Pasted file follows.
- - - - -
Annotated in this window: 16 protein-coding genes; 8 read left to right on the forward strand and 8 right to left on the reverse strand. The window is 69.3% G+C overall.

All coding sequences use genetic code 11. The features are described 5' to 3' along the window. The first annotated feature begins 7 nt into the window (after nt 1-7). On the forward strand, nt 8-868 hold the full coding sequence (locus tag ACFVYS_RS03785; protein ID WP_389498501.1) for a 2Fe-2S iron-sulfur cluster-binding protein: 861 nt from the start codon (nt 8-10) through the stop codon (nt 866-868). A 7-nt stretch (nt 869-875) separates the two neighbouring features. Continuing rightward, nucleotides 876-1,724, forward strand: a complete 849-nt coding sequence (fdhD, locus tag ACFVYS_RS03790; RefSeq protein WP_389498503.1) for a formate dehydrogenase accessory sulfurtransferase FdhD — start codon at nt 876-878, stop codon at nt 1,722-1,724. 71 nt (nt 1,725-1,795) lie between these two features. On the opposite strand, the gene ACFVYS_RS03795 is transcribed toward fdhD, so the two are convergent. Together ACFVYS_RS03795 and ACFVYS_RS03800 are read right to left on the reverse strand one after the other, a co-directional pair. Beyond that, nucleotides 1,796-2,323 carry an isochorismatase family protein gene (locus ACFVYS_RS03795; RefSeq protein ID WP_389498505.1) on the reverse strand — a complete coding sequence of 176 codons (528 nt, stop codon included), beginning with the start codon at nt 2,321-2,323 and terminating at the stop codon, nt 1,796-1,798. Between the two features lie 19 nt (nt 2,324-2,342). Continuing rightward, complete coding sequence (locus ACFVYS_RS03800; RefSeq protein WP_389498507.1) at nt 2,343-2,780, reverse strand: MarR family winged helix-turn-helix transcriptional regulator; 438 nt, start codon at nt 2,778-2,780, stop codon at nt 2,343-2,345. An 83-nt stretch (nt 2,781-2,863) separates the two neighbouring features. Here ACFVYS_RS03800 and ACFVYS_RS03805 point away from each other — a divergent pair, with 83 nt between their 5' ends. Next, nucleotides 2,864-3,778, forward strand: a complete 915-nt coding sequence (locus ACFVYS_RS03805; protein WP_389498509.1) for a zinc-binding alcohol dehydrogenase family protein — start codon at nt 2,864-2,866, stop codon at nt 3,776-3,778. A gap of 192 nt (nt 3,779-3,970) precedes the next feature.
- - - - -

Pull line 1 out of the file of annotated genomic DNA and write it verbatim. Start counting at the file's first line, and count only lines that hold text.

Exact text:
Annotated in this window: 16 protein-coding genes; 8 read left to right on the forward strand and 8 right to left on the reverse strand. The window is 69.3% G+C overall.